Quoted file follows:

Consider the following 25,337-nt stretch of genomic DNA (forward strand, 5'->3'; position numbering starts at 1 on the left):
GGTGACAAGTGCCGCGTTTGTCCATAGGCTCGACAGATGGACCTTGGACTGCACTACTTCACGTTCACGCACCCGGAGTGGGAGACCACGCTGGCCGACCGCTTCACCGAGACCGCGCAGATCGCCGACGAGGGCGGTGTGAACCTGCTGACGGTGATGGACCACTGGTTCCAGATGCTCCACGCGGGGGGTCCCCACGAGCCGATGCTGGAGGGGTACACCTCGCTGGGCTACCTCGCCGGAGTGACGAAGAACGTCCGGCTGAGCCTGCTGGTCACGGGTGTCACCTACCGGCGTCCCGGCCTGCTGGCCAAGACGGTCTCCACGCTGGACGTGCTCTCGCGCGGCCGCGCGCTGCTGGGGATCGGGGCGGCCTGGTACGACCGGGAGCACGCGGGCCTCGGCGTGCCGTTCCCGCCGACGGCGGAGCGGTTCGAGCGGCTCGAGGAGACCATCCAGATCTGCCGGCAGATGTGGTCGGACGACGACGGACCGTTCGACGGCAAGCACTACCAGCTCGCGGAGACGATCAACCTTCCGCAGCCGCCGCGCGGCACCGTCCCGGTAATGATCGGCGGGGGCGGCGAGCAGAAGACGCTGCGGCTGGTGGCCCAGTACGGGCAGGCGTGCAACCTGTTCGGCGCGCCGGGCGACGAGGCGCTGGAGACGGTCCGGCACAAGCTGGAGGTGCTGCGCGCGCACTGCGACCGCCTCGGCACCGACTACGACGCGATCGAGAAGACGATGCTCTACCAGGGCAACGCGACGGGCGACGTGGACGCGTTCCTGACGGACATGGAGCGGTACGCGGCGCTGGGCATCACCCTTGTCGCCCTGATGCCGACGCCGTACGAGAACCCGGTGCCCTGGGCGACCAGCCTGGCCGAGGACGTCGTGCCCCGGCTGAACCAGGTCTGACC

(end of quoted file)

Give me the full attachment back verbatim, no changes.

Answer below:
Consider the following 25,337-nt stretch of genomic DNA (forward strand, 5'->3'; position numbering starts at 1 on the left):
GGTGACAAGTGCCGCGTTTGTCCATAGGCTCGACAGATGGACCTTGGACTGCACTACTTCACGTTCACGCACCCGGAGTGGGAGACCACGCTGGCCGACCGCTTCACCGAGACCGCGCAGATCGCCGACGAGGGCGGTGTGAACCTGCTGACGGTGATGGACCACTGGTTCCAGATGCTCCACGCGGGGGGTCCCCACGAGCCGATGCTGGAGGGGTACACCTCGCTGGGCTACCTCGCCGGAGTGACGAAGAACGTCCGGCTGAGCCTGCTGGTCACGGGTGTCACCTACCGGCGTCCCGGCCTGCTGGCCAAGACGGTCTCCACGCTGGACGTGCTCTCGCGCGGCCGCGCGCTGCTGGGGATCGGGGCGGCCTGGTACGACCGGGAGCACGCGGGCCTCGGCGTGCCGTTCCCGCCGACGGCGGAGCGGTTCGAGCGGCTCGAGGAGACCATCCAGATCTGCCGGCAGATGTGGTCGGACGACGACGGACCGTTCGACGGCAAGCACTACCAGCTCGCGGAGACGATCAACCTTCCGCAGCCGCCGCGCGGCACCGTCCCGGTAATGATCGGCGGGGGCGGCGAGCAGAAGACGCTGCGGCTGGTGGCCCAGTACGGGCAGGCGTGCAACCTGTTCGGCGCGCCGGGCGACGAGGCGCTGGAGACGGTCCGGCACAAGCTGGAGGTGCTGCGCGCGCACTGCGACCGCCTCGGCACCGACTACGACGCGATCGAGAAGACGATGCTCTACCAGGGCAACGCGACGGGCGACGTGGACGCGTTCCTGACGGACATGGAGCGGTACGCGGCGCTGGGCATCACCCTTGTCGCCCTGATGCCGACGCCGTACGAGAACCCGGTGCCCTGGGCGACCAGCCTGGCCGAGGACGTCGTGCCCCGGCTGAACCAGGTCTGACC